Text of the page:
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Discussion: Black-Footed Ferret Conservation
September 27 @ 5:15 pm - 7:30 pm MDT
Get to Know One of Wyoming’s Underworld Figures!
From the Big Picture to the Itty-bitty Picture in Black-footed Ferret Conservation
Tuesday, September 27, 2022
5:15 p.m. – Reception for Buffalo Bill Center of the West Members, with a live black-footed ferret, appetizers, and a cash bar. Not yet a member? Click here to learn more and join!
6 p.m. – Panel Discussion in Coe Auditorium. Free and open to the public.
The Buffalo Bill Center of the West and Draper Natural History Museum are pleased to host a panel of experts from around the country to discuss their challenges, breakthroughs, and contributions related to the conservation of the endangered black-footed ferret in our region.
Meet the Panelists
Ryan Phelan is the Co-founder and Executive Director of Revive & Restore, with a mission to enhance biodiversity through the genetic rescue of endangered and extinct species. Ryan works with some of the world’s leading molecular biologists, conservation biologists, and conservation organizations to envision and develop pioneering genetic rescue projects using cutting-edge genomic technologies to solve seemingly intractable wildlife conservation challenges such as those posed by inbreeding, exotic diseases, climate change, and destructive invasive species. She has organized landmark workshops on genetic rescue, bringing together global experts to identify the challenges facing endangered species and identify what genetic tools can be used or designed to help save them from extinction. The most recent, Intended Consequences, took place in June 2020 and led her to the main stage of TED in Monterey 2021 with her TED Talk, The Intended Consequences of Helping Nature Thrive and podcast on TED Radio Hour.
Ryan is a serial entrepreneur, active in the for-profit and non-profit worlds. For two decades prior to her conservation work, she was a leader in patient-oriented health care and the Founder and CEO of two innovative healthcare companies focused on empowering the healthcare consumer: DNA Direct and Direct Medical Knowledge.
Oliver Ryder, PhD
Dr. Oliver Ryder serves San Diego Zoo Wildlife Alliance as the Kleberg Endowed Director of Conservation Genetics. He oversees research activities in the areas of molecular genetics, genomic studies, and genetic rescue efforts, including stem cell applications—all focused on reducing extinction risk and contributing to species recovery and sustainable populations. He guides the strategic development of efforts to develop and expand a global network of cryobanking facilities, especially for viable tissue culture cells.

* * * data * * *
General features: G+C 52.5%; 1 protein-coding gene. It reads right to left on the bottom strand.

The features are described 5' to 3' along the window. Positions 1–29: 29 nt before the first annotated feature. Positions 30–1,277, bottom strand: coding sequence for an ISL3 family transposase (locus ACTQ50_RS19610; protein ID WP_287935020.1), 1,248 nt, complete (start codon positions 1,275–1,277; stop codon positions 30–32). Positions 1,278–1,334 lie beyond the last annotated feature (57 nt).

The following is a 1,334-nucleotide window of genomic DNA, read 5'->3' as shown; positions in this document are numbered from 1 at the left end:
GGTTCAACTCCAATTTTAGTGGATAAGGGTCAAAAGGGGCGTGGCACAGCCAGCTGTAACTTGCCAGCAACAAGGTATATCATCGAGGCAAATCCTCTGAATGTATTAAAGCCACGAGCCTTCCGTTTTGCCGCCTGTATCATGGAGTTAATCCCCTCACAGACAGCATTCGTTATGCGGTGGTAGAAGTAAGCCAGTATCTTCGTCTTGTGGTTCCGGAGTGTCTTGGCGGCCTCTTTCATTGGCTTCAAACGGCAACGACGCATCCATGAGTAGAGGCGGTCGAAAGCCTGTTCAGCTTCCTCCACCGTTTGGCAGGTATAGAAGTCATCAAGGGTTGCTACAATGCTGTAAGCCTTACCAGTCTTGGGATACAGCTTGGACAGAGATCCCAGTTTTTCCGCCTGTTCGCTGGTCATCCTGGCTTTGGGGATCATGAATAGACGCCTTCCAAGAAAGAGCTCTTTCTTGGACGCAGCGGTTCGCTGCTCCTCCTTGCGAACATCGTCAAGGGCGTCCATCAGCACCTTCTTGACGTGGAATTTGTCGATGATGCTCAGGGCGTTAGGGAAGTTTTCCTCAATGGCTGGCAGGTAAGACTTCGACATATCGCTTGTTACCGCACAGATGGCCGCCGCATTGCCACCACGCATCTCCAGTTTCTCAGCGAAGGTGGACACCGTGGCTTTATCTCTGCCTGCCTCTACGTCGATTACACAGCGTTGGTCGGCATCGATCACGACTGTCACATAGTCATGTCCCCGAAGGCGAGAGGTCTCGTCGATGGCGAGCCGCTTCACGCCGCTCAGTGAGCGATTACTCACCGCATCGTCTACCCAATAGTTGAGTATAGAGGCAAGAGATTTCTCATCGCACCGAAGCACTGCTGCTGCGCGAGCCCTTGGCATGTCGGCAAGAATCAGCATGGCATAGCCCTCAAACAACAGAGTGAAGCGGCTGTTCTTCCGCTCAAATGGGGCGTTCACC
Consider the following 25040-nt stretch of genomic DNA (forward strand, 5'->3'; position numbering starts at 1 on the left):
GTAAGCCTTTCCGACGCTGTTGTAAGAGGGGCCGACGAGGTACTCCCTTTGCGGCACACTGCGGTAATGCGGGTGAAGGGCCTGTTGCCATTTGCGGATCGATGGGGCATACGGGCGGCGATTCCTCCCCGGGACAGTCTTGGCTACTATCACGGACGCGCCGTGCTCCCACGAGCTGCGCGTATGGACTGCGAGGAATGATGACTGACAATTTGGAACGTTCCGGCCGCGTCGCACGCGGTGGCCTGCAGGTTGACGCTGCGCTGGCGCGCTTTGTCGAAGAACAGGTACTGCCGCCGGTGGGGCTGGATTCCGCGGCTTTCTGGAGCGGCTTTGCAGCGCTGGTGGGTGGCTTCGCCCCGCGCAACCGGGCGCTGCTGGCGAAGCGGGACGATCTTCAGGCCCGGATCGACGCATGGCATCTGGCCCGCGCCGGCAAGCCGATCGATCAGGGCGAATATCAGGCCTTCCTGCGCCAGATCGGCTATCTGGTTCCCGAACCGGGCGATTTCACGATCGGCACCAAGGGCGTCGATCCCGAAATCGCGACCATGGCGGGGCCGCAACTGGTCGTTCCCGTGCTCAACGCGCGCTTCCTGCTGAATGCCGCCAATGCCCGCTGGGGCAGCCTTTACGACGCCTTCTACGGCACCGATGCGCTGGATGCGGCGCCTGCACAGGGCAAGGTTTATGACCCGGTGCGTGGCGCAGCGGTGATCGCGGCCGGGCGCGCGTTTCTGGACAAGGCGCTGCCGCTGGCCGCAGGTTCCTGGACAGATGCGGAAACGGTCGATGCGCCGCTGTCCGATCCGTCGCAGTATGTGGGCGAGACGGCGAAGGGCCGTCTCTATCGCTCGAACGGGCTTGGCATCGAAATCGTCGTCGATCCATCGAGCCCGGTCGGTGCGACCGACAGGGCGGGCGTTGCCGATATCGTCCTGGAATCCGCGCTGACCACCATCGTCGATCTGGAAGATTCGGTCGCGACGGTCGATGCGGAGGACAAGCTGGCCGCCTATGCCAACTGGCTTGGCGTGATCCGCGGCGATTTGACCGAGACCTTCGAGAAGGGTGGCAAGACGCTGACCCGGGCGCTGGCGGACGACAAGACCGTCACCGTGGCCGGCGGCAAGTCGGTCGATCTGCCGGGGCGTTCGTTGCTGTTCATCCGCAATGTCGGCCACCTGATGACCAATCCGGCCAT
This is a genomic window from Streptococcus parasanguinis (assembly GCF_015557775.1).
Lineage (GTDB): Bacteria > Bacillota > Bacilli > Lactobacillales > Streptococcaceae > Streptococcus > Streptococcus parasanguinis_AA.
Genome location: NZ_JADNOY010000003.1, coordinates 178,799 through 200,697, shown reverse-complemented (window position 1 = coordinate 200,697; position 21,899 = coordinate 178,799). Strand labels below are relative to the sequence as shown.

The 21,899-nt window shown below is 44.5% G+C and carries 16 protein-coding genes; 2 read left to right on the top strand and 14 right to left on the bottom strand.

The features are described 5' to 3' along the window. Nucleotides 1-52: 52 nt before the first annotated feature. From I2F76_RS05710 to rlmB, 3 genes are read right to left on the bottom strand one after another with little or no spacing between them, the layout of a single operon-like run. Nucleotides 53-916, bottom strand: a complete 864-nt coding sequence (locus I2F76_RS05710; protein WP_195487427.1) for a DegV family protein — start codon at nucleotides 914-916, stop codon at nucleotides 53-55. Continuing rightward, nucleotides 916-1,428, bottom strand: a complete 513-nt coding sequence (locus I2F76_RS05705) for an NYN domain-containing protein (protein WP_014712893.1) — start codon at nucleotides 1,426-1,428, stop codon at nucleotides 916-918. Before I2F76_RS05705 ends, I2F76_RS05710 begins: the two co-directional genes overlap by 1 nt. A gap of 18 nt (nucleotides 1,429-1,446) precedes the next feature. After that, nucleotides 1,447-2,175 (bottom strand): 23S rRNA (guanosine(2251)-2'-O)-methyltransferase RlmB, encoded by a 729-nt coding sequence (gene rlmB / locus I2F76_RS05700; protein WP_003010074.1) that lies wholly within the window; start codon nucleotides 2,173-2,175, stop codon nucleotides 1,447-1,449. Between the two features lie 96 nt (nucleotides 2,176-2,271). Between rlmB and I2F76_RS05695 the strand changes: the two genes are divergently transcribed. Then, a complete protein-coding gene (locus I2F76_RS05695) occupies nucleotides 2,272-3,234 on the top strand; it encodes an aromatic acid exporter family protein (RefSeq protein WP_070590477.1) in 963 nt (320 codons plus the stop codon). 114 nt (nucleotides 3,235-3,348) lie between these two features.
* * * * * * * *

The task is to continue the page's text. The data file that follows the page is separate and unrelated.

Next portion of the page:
Oliver has contributed to key studies relevant to conservation management efforts for gorillas, California condors, black rhinos, Przewalski’s horses, Anegada iguanas, bighorn sheep, and other species. He participates in developing studies that link conservation efforts for small managed populations of wildlife under human care with larger landscape-scale efforts for wildlife populations in native habitat. He is co-organizer of the Genome 10K project and is a member of the Steering Committee for the Vertebrate Genome Project that aims to sequence the genomes of 10,000 vertebrate species to reveal the amazing genetic diversity of this group of animals and apply this knowledge to the stewardship of wildlife on our planet.
Oliver earned his bachelor’s degree in Biology from the University of California, Riverside, and his doctorate in Biology from the University of California, San Diego, where he now serves as Adjunct Professor in the Department of Evolution, Behavior and Ecology. He also holds an adjunct professorship at San Diego State University. His scientific achievements in animal health have been recognized by the American Association of Zoo Veterinarians. Oliver has been an early and consistent contributor to the development of conservation genetics and genomics and emerging efforts in genetic rescue using advanced genetic and reproductive technologies.
Zack Walker, Wyoming Game and Fish Nongame Supervisor, has been working for the Wyoming Game and Fish Department since 2008. He earned both a Bachelor of Science degree in wildlife science and a Master of Science degree in biology from Purdue University. After college, Zack worked for the Indiana Department of Natural Resources for eight years as a deer research biologist and as the state herpetologist.
In 2008, Zack moved to Wyoming to become the state herpetologist and was in this position for six years before being promoted. In his current position, Zack helps coordinate efforts to inventory and monitor nongame bird and mammal species within Wyoming. This involves the recovery and monitoring of black-footed ferrets within the state.
Robyn Bortner, with the U.S. Fish & Wildlife Service, is Fish & Wildlife Biologist and Captive Breeding Manager for the Black-footed Ferret. She has been involved with the black-footed ferret recovery program since 2007 when she first started as a volunteer at The National Black-footed Ferret Conservation Center in Colorado.
Robyn has now been managing the husbandry care team for all black-footed ferrets at the Conservation Center since 2016, and also works closely with partners in breeding efforts and genetic and population management. Her educational background is in wildlife biology and zoology.